Christians have observed the Feast of the Epiphany as early as the end of the second century. Remember, the word epiphany comes from a Greek word meaning manifestation or appearing. So way back in the second century, Egyptian Christians combined three manifestations of God Incarnate to celebrate this feast. They were the first manifestation of Jesus Christ to the Gentiles, represented by the Magi. The manifestation of Christ’s divinity, as it occurred at his baptism in the Jordan. And, Jesus’ first recorded miracle at the wedding in Cana. While all three of these manifestations remain a shared focus of the feast day in Eastern churches, we Episcopalians tend to emphasize the story of the Magi following the star.
Our family has picked up a new Epiphany tradition each of the past few years. Two years ago we chalked our door for the first time, praying for God’s blessing upon all those who enter our home during the coming year. It’s been true joy seeing our children’s handwriting every morning after I return home from walking the dog.
This afternoon we’ll gather at our front door once again but this year we’ll alter our prayer a bit because visitors are no longer coming to our home.
Visit, O Blessed Lord, this home with the gladness of your presence. Bless all of us who live here with the gift of your love; and grant that we may manifest this love to each other and all whom we meet. May we grow in grace and in the knowledge and love of you; guide, comfort, and strengthen us, and preserve us in peace, O Jesus Christ, now and forever. Amen.
After the prayer, a child will climb our step ladder, reach up and write 2 0 + C + M + B+ 21 with a piece of chalk. This notes the new year and also includes the first initial of the traditional names of the Three Kings: Caspar, Melchior, and Balthazar. Over the years these three letters have become an abbreviation for the Latin prayer Christus Mansionem Bendicat: May Christ Bless this Home.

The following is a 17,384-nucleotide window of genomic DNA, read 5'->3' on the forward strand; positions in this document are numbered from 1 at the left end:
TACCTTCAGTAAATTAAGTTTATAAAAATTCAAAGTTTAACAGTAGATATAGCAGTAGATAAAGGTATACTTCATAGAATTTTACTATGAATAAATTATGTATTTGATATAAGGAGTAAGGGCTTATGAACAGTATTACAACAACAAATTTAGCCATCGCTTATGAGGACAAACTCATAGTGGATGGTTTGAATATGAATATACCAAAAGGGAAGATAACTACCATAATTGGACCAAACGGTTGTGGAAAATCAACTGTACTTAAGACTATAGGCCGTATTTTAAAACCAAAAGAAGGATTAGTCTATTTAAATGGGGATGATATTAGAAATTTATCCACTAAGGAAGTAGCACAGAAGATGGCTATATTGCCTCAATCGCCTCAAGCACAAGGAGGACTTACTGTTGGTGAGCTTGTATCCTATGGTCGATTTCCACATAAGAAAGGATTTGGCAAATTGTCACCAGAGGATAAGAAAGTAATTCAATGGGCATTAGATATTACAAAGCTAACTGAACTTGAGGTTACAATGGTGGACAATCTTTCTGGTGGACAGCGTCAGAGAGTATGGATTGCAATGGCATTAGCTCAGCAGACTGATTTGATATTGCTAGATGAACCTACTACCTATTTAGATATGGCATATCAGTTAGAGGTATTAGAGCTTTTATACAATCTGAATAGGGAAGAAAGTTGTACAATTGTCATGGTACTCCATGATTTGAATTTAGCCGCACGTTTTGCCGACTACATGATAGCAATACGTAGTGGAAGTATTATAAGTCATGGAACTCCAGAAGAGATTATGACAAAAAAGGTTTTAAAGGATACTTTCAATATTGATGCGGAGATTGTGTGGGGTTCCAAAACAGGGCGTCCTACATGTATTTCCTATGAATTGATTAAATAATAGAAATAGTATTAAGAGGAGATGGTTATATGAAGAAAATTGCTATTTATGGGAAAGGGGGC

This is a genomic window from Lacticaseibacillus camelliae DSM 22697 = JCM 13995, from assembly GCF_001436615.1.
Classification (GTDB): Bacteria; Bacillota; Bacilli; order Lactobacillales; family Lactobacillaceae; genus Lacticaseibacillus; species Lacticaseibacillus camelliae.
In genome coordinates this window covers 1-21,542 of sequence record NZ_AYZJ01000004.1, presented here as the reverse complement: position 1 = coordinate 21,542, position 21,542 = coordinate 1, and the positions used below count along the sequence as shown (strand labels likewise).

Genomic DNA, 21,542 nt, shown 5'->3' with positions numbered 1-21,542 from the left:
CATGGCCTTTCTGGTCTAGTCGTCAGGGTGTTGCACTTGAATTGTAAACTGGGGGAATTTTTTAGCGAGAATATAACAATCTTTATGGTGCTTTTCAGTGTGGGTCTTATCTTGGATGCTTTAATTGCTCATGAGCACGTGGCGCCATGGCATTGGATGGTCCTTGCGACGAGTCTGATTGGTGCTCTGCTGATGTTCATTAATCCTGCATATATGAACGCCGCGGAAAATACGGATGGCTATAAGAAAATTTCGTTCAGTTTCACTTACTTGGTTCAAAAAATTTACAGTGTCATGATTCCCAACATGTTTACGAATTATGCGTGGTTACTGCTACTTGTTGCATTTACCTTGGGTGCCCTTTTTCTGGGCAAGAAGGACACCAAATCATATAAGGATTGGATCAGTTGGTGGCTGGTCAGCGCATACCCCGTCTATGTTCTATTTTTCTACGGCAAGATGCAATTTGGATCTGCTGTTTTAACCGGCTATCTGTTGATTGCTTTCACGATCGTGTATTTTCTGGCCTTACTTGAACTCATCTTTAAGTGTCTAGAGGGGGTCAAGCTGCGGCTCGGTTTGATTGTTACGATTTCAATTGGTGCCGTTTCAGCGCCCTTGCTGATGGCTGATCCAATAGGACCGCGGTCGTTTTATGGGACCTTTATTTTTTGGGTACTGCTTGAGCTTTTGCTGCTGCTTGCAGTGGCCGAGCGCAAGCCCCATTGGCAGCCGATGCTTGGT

In 2020 I introduced Star Words to my family and church on Epiphany. A Star Word is just that —a star-shaped piece of paper with a word written on it. Every member of our church community receives a star gift to open on the Feast of the Epiphany, January 6th. Last year we drew our words at random from the same offering basket that we used later on in worship to gather up the tithes and monetary offerings. As people helped themselves to a star (without looking—just reaching in and grabbing!), they were asked not to give but to receive. I found it to be a lot like the order of things in God’s kingdom—God always gives first, and then we are invited to respond with our gifts and ourselves.
In 2020 my daughter drew the word ‘Boldness’ which was something that honestly terrified me. As soon as got home from church she told me that she needed to go do something really brave outside so she could live into this word. This child does not need help being bold.
The word I drew was ‘Rejoice’ and I realized about a month later that I received this word in a way very different than my daughter. While she remembered to embody boldness in her everyday life, she seemed reluctant to do so in her faith. I had no trouble rejoicing in my faith life, but often failed celebrating joy in my daily activities. It became a refrain that I prayed daily through a breathing prayer, rejoice, rejoice, rejoice, and this reminder to rejoice always became critical to my well-being during the pandemic.
Today as we draw our Star Words for year, I will acknowledge that I don’t fully understand what the word might mean for me in 2021, but that I receive it from God with gratitude. I pray that God’s Spirit will enable me to live into the word with intention and faithfulness in all aspects of my life. If you are interested in this spiritual practice, I have extra Star Words and am happy to draw one from the stack for you. Just comment below and I’ll send a digital one your way.
This year we will add this beautiful and applicable Epiphany at Home sheet to our celebrations. Created by the Rev. Jennifer McNally and the Rev. Anna V. Ostenso Moore of the Episcopal Church in Minnesota, it includes a bit of history, the story of the magi from the Gospel of Matthew, prayers, and instructions for chalking your front door door.
How will your family celebrate the Feast of the Epiphany today?